Saturday, June 22, 2024

MLK’s Challenge And His Plan For Progress.

January 17, 2022 by  
Filed under News, Politics, Weekly Columns

( Thirty-six years ago, this country first celebrated Martin Luther King Jr. Day — but not every state did so. In a continued demonstration of the words and life of Dr. King, not even recognizing his greatness was done equally.

In his Letter from Birmingham Jail, the Reverend Dr. Martin Luther King Jr. charged us all with a mission when he wrote:

“Injustice anywhere is a threat to justice everywhere. We are caught in an inescapable network of mutuality, tied in a single garment of destiny. Whatever affects one directly affects all indirectly.”

With these words Dr. King sought to recruit everyone to the cause of justice – including those fortunate enough to live lives free of various forms of injustice. Two years later, in his eulogy of Jimmie Lee Jackson — who was murdered by an Alabama state trooper – Dr. King again reminded us all that the journey to justice is a collective responsibility:

A state trooper pointed the gun, but he did not act alone. He [Jimmie Lee Jackson] was murdered by the brutality of every sheriff who practices lawlessness in the name of law. He was murdered by the irresponsibility of every politician, from governors on down, who has fed his constituents the stale bread of hatred and the spoiled meat of racism.

Dr. King’s message, offered almost 60 years ago, remains a clear guidepost and reminder today for the work we must do in policing, the justice system, and society – together.

I entered policing almost 30 years ago, following the beating of Rodney King and the ensuing demonstrations and riots. Some will disagree — but policing has been completely overhauled in those 30 years. This is not to say that more work is not needed — of course it is. Policing, like every institution, must continuously improve as our society evolves. Departments across the country, including Seattle, have demonstrated how to do this critical work of improvement in a way that is data-driven, transparent, and engages the community. Denying this erases the efforts of so many outside of policing who have pushed for these changes, as well as those in the profession who have implemented and championed them.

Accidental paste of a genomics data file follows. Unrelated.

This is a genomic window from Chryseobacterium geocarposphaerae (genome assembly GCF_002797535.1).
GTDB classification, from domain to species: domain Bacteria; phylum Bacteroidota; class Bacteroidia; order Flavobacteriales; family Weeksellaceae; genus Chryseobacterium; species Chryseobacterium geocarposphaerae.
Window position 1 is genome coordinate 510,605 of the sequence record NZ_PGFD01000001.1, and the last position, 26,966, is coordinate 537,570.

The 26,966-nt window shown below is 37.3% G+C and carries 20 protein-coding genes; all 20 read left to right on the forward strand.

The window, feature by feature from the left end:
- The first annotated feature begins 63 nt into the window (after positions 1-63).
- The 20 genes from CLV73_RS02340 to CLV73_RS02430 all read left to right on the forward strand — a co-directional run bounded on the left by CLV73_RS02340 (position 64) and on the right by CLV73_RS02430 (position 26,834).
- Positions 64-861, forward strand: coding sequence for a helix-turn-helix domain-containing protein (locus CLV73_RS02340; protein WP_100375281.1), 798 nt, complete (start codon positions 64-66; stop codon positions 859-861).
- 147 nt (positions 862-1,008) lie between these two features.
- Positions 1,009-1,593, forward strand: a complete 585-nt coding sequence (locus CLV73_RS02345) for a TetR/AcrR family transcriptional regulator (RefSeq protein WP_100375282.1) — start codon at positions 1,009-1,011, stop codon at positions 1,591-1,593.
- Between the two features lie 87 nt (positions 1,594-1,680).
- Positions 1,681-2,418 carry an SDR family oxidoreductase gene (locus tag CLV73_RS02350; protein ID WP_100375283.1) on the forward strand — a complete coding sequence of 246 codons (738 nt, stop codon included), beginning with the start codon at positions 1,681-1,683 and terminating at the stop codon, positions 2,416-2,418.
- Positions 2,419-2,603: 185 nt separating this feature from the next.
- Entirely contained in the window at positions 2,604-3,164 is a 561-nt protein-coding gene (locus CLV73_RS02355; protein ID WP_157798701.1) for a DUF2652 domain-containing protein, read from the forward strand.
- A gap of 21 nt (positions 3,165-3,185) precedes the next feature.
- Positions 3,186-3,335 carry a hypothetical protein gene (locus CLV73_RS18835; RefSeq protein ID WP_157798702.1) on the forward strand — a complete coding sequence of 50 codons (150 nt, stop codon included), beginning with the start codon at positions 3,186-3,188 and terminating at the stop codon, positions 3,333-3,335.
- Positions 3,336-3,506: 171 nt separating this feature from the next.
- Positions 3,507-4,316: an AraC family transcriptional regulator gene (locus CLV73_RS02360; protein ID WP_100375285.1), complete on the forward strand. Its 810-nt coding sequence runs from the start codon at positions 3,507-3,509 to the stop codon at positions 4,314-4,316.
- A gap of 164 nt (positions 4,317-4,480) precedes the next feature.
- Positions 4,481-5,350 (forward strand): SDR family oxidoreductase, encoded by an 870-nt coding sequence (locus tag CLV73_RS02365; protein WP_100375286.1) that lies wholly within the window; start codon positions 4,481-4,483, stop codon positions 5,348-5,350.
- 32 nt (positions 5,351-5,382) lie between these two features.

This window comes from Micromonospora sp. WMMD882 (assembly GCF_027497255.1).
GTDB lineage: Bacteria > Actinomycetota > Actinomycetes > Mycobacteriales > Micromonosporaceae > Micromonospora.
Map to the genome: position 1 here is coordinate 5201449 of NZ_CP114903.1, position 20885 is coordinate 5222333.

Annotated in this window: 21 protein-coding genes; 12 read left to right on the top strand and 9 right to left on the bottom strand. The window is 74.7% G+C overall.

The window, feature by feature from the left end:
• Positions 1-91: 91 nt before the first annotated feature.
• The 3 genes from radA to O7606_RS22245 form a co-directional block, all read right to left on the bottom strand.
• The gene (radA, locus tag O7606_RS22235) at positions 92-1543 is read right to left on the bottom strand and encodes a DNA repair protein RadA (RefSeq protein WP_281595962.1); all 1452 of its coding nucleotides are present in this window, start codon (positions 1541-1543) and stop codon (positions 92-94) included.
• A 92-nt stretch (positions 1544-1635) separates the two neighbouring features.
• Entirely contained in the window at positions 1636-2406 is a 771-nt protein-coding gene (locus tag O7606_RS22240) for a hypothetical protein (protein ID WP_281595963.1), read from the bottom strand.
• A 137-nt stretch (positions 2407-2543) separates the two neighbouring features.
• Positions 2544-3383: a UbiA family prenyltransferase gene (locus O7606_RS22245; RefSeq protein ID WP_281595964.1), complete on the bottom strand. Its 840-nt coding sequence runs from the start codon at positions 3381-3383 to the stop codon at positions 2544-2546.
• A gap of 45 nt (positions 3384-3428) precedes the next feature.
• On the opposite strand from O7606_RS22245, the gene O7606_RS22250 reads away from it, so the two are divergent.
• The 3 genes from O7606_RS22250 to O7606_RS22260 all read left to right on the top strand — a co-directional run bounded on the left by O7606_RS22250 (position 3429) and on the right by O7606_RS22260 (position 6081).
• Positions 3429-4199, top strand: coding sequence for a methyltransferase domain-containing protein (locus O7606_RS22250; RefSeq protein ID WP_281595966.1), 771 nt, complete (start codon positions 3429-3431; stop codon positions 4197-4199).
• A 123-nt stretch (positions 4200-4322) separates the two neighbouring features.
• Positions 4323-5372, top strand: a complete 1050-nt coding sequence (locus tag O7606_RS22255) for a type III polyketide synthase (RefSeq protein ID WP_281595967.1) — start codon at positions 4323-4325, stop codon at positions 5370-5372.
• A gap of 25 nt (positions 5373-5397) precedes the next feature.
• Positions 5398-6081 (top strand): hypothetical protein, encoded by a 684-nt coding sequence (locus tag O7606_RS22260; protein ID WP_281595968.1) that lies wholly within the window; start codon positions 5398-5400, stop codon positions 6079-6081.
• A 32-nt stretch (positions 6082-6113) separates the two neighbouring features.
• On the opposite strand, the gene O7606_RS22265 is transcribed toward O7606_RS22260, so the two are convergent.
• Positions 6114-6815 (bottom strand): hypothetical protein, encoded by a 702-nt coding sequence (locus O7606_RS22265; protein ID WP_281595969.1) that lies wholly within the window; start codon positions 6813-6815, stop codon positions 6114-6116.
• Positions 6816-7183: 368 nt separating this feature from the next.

This work, however, should not be left to those departments with the will and abilities to successfully implement it. Working collectively, there needs to be a national effort to mandate basic standards around police practices, uses of force, transparency, and training, be these at the state and/or federal level. It is unconscionable to allow how people are policed to continue to depend on the will and commitments of their local politics. Just as we did not ask oppressed individuals to wait for their local communities to end Jim Crow era laws, everyone across this country should have some level of comfort that the level of professionalism in the police they encounter will not vary by the town they live in or visit.

Dr. King’s words also remind us that for true justice to be a national standard, these efforts cannot focus on policing, alone. The police often are placed in the middle of complex, intractable problems because of the lack of justice in almost every aspect of our society. Yes, historical unequal application of the law and distribution of police powers have helped to ensure the maintenance of these disparities – but they are not the cause of them. If we do not make our systems of education, housing, healthcare, and overall economic access, free of discrimination and racism, a reformed justice system will still be tasked with working to maintain social order and safety amidst a system inherently designed to produce those negative outcomes. Regardless of who is sent to a 911 call about a person experiencing a mental health crisis, if the mental health system continues to not serve everyone equally, at some point the problem will be the responsibility of a police officer.

Our country is not where it was in the 1960s. Thanks to the hard work and commitment of national figures like Dr. King and leaders and everyday people across the country, America has marched ever closer to true equality. The past few years at times have felt both like a giant step backwards and a huge leap forward. If we do not ground ourselves in the challenge of Dr. King — to work collectively toward a society where every aspect of it is equal – we will continually disappoint ourselves by expecting these systems to not experience the tragic results of ongoing disparity. This is why we must keep the dream of Dr. King alive as we seek equity in policing and every aspect of society.

Columnist; Carmen Best

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